Christopher Nolan’s Memento premiered nearly 15 years ago during the 2001 Sundance Film Festival, introducing us to Leonard Shelby (Guy Pearce), a man driven by the relentless desire to revenge his wife’s brutal murder while a rare, untreatable form of memory loss hinders his path. Using this motif, Nolan developed an elaborate and masterful nonlinear unspooling of clues that challenge the viewers’ expectations. The audience knows only what Leonard can piece together from various photographs, charts, notes, and tattoos, which serve as his memory.
I don’t even know how long she’s been gone. It’s like I’ve woken up in bed and she’s not here because she’s gone to the bathroom or something. But somehow, I know she’s never gonna come back to bed. If I could just reach over and touch her side of the bed, I would know that it was cold, but I can’t. I know I can’t have her back… but I don’t want to wake up in the morning, thinking she’s still here. I lie here not knowing how long I’ve been alone. So how - how can I heal? How am I supposed to heal if I can’t feel time? (x)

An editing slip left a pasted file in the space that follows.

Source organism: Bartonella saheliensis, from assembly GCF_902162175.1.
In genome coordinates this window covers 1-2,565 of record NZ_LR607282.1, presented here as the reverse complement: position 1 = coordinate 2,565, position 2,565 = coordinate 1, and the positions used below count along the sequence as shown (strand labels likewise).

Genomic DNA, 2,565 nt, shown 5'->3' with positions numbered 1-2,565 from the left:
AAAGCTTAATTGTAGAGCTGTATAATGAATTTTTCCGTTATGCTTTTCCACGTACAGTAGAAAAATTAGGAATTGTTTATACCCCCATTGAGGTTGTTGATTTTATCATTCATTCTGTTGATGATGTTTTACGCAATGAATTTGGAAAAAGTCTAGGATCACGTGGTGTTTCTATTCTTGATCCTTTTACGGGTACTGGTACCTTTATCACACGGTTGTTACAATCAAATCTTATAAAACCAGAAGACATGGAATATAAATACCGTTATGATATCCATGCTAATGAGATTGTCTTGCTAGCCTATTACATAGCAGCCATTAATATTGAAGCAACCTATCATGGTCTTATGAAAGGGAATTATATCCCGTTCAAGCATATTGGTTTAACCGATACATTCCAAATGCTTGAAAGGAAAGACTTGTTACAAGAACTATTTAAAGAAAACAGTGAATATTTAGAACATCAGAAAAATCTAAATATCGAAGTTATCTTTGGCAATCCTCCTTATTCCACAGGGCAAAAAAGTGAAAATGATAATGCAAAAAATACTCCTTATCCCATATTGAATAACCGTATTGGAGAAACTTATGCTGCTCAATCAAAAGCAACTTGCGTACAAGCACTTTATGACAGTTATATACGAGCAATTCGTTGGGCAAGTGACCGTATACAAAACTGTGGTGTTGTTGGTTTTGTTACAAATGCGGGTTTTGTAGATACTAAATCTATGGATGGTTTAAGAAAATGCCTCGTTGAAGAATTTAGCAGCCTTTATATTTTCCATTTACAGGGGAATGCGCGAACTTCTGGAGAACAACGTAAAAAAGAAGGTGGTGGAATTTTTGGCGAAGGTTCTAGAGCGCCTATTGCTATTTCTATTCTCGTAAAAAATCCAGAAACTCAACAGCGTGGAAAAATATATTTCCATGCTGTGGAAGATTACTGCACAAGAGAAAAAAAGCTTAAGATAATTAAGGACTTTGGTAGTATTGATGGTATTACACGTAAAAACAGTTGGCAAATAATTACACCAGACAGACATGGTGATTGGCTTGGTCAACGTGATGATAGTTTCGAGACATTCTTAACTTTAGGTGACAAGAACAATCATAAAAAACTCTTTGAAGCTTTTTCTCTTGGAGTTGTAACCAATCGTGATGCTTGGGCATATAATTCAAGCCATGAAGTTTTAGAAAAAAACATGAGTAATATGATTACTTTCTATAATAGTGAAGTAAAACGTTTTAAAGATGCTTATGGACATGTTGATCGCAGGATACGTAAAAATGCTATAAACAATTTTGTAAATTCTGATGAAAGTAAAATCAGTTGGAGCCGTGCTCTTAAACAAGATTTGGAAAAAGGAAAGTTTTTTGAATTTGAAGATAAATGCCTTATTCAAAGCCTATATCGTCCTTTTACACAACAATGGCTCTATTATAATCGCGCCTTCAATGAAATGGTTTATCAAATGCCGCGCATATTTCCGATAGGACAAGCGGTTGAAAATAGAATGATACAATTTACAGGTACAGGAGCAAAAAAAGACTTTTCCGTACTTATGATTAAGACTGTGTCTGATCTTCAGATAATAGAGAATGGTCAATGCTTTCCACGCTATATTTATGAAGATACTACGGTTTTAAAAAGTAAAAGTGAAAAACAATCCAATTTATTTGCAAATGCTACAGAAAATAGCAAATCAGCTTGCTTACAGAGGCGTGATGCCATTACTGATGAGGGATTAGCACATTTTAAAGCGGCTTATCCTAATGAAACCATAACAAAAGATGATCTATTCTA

Number 1 rule of doing a Memento piece is that you always have to do it in BW version. What’s awesome about this movie is that it’s played in two sequences: a colored one which is told in reverse and BW which is played chronologically.
New Yorkers, don’t forget! TOnight at Bottleneck Gallery is the opening of “Where’s My Mind” show, 7-10pm!